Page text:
In Classic Vehicle terms a ‘muscle’ car was most likely built in the United States between 1964 and 1972. It would have been clad in a mid-size or even ‘compact’ body with the biggest V8 engine under its ‘hood’ that its manufacturer could sneak past the regulators. As a hint of what rumbled beneath, most ‘muscle’ cars had an air-intake poking through the engine cover, some feeding two or three huge carburettors. They may also have come with a silly cartoon character as their logo, even a ‘Meep Meep’ horn as fitted to a model called the Roadrunner.
The concept of a low-cost car with a big engine and ‘youth appeal’ wasn’t new but Pontiac with its 1964 Tempest GTO seemed to strike a chord with buyers who weren’t enchanted by Ford’s narrow gutted and under-powered Mustang.
Four years after the GTO fostered a seemingly unstoppable trend, its own position was under threat. The 1968 car had grown in size and price and become pretty much irrelevant in a market addicted to ever-increasing levels of performance. Models feeding that addiction included Ford’s Torino, the Dodge Charger, Plymouth Super Bee and Buick GS.
Even more significant was the emergence of a ‘super muscle’ category with cars like the L71 Chevrolet Camaro, Boss 429 Mustang, Dodge Hemi Challenger and related Plymouth Hemi ‘Cuda. These were some of the fastest street-legal cars ever made – certainly fastest accelerating – and cheaper to buy than imported sports cars with inferior performance.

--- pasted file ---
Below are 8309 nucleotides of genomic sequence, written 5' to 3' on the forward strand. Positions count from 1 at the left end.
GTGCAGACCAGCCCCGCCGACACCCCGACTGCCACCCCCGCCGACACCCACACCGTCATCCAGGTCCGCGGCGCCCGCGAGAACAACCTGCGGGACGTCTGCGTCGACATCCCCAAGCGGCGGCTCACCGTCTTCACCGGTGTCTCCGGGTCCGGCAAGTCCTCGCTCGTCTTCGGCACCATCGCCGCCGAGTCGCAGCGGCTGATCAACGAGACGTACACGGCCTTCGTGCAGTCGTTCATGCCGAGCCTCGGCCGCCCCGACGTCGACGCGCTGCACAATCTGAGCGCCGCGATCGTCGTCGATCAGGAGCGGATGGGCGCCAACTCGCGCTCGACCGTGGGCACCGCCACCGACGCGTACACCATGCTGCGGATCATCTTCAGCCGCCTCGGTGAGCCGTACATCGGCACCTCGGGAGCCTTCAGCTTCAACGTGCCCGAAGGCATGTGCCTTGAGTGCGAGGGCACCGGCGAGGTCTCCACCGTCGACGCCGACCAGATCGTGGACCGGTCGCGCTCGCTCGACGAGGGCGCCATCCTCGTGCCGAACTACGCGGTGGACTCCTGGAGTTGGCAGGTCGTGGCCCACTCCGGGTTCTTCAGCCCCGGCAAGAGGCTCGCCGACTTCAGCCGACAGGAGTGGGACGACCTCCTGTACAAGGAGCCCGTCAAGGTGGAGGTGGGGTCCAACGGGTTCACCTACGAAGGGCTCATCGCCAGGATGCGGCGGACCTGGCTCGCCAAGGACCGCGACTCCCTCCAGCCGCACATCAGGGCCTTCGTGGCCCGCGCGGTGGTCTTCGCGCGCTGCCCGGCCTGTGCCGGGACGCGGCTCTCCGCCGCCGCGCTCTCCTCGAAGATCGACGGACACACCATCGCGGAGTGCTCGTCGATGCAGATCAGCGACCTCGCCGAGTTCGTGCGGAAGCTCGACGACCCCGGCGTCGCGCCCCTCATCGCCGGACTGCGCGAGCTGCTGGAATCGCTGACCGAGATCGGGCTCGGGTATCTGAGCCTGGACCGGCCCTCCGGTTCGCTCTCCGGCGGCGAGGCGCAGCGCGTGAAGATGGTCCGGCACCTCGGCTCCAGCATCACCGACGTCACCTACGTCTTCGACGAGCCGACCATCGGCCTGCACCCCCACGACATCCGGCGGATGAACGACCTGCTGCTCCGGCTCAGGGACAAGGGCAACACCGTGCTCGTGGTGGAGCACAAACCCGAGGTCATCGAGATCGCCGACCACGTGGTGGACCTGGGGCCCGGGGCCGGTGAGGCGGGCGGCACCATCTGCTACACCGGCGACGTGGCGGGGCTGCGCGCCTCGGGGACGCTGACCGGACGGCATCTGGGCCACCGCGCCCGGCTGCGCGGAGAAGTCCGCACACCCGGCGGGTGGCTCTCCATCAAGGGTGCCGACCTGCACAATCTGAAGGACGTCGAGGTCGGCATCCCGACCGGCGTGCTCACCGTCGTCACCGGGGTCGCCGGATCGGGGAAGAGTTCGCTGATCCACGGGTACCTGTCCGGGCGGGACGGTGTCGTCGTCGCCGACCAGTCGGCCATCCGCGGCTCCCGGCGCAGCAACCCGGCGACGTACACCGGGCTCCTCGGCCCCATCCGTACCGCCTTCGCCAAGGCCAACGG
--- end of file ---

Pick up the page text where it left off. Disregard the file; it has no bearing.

Of course the party couldn’t last. By 1971 and with vehicle safety a hot topic in US political circles, pressure was on manufacturers to reign in the power race and improve the handling and braking abilities of their lead-tipped arrows. Something similar was also occurring in Australia,
Political reaction to high-performance models under development by local manufacturers saw changes to local Production Car race rules and considerable disquiet. Local cars, while certainly not dynamically perfect, handled with greater precision and predictability than American equivalents and they all came with front disc brakes and seat belts as standard fittings .
However, the legislators had their way and for a time it seemed that Australia would lose the ability to make cars that could (where legal) gobble a couple of hundred highway kilometres in the space of an hour.
During the 1980s and subsequent decades though, Australian manufacturers and their subsidiaries developed models that in every sense were ‘muscle’ cars. The HSV SV300 and W427, Ford’s revamped GTs and even the turbocharged Falcon G6E dwarfed the achievements of models from 1970s while providing absolutely docile family transport.
If you own a ‘muscle’ car of any age and it is very seldom used, Enthusiast Insurance has a policy that might suit you your needs.